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Poet Imagines Life Inside A 1910 Institution That Eugenics Built

NPR Books - August 14, 2017 - 11:25am

Molly McCully Brown, who has cerebral palsy, says that if she'd been born in a different era, she might have been sent to the "Virginia State Colony," an early landmark of the U.S. eugenics movement.

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In Children's Storybooks, Realism Has Advantages

NPR Books - August 14, 2017 - 7:47am

Young children have an easier time exporting what they learn from a fictional storybook to the real world when the storybook is realistic, says psychologist Tania Lombrozo.

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'Ghost Of The Innocent Man' Chronicles Justice Too Long Delayed

NPR Books - August 13, 2017 - 3:00am

Benjamin Rachlin's crisply-written new book tells the story of Willie Grimes, who spent 24 years in prison for a crime he didn't commit — and the tortuous legal struggle that eventually freed him.

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YA Books Are Targeted In Intense Social Media Callouts, Rosenfield Says

NPR Books - August 12, 2017 - 3:55am

A young adult novel is fiercely criticized on Twitter and accused of being racist by those who haven't read it. NPR's Scott Simon speaks with Kat Rosenfield, who covered the story for Vulture.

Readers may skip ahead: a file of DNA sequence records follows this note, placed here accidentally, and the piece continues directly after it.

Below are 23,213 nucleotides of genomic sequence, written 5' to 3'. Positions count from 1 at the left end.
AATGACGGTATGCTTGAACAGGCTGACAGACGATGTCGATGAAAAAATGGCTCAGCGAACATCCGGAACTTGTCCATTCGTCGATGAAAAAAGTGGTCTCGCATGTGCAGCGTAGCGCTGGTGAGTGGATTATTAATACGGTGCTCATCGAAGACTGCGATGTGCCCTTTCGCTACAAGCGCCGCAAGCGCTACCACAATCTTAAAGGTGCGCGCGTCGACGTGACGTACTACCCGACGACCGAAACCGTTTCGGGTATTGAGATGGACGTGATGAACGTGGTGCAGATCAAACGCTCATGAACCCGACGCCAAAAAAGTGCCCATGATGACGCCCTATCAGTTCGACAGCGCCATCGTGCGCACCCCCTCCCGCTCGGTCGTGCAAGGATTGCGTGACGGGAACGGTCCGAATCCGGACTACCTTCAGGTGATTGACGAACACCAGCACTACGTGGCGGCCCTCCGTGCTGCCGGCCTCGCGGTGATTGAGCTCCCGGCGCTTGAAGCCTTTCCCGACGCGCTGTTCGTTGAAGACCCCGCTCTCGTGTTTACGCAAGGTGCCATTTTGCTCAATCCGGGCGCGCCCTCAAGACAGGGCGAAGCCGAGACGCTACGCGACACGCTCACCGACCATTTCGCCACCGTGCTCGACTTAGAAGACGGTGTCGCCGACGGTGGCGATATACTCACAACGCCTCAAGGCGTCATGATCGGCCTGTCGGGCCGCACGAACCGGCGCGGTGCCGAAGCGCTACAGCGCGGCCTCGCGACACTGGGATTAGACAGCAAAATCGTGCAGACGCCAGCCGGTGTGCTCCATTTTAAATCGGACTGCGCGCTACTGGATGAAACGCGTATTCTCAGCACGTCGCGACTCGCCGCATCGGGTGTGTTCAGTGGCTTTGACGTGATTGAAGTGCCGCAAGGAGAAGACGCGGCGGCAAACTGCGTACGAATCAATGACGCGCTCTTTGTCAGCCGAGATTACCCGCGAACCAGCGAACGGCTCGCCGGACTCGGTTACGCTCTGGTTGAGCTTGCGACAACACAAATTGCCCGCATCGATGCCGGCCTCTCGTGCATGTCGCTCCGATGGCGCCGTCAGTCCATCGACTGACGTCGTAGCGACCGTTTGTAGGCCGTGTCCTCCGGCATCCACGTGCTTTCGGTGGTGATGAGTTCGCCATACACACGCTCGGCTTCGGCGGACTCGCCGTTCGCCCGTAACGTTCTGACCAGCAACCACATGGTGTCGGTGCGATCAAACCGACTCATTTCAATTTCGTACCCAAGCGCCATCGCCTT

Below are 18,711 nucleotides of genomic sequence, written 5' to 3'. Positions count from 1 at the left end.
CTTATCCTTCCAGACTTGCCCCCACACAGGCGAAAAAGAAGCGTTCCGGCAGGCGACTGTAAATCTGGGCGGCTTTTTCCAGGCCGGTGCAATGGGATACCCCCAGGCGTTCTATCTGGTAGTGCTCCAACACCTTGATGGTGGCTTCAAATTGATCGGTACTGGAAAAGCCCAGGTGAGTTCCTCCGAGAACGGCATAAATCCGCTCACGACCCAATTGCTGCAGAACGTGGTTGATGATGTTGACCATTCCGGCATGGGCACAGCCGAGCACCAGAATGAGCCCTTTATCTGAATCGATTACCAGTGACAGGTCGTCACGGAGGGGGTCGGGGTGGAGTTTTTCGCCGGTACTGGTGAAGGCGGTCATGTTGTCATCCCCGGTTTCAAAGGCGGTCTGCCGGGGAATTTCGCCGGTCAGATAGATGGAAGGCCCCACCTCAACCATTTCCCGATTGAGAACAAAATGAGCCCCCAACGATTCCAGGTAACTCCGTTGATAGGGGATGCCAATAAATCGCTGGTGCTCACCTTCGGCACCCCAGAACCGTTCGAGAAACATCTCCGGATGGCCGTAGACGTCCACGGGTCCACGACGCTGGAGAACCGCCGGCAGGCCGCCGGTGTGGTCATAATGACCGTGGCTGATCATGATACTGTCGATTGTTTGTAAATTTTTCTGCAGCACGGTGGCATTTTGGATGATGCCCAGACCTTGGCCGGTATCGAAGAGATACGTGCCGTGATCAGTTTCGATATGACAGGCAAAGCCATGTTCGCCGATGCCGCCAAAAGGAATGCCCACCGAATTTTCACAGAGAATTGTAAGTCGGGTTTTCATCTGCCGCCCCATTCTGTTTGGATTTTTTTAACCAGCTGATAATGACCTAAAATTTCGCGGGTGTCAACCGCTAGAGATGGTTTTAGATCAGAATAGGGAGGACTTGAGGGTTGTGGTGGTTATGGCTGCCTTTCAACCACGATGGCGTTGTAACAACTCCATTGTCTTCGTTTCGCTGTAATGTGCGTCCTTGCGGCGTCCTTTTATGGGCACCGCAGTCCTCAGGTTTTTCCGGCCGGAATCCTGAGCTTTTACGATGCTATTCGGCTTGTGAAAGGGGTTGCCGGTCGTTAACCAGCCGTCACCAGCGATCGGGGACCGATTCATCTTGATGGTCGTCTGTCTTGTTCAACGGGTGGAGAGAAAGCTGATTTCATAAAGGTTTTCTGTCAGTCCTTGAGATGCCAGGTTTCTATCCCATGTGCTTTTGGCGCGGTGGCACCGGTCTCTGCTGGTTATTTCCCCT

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'The Bettencourt Affair': Extravagant Friendship Or Cruel Swindle?

NPR Books - August 12, 2017 - 3:44am

Cosmetics heiress Liliane Bettencourt lavished money and gifts on her friend, photographer François-Marie Banier. Then, her daughter sparked a decade of scandal by accusing Banier of abusing her.

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L'Oreal's Dark Roots Are On Display In 'The Bettencourt Affair'

NPR Books - August 12, 2017 - 3:00am

A former Paris bureau chief for Time, Tom Sancton is the perfect chronicler of l'affaire Bettencourt — the juicy swirl of scandal, bribery and dark doings that fascinated France for a decade.

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Pop Culture Happy Hour: Recommending The Best Of Stephen King

NPR Books - August 11, 2017 - 2:00am

We didn't like the new Dark Tower movie, so we opted instead to discuss King's vast and rewarding career. And, as always, What's Making Us Happy this week.

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1A Movie Club Sees "Detroit"

NPR Books - August 10, 2017 - 7:18am

How many stars do you give this historical drama?

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Catch A Philosophical Wave In 'Surfing With Sartre'

NPR Books - August 10, 2017 - 3:00am

Philosophy professor and avid surfer Aaron James brings his two passions together in his new book, drawing connections between the surfer's state of mind and age-old philosophical conundrums.

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A Physician Explores 'A Better Path' To The End Of Life

NPR Books - August 9, 2017 - 10:15am

Dr. Jessica Nutik Zitter, author of Extreme Measures, discusses the ethics of using medical assistance to hasten death. Zitter is the subject of the Netflix documentary Extremis.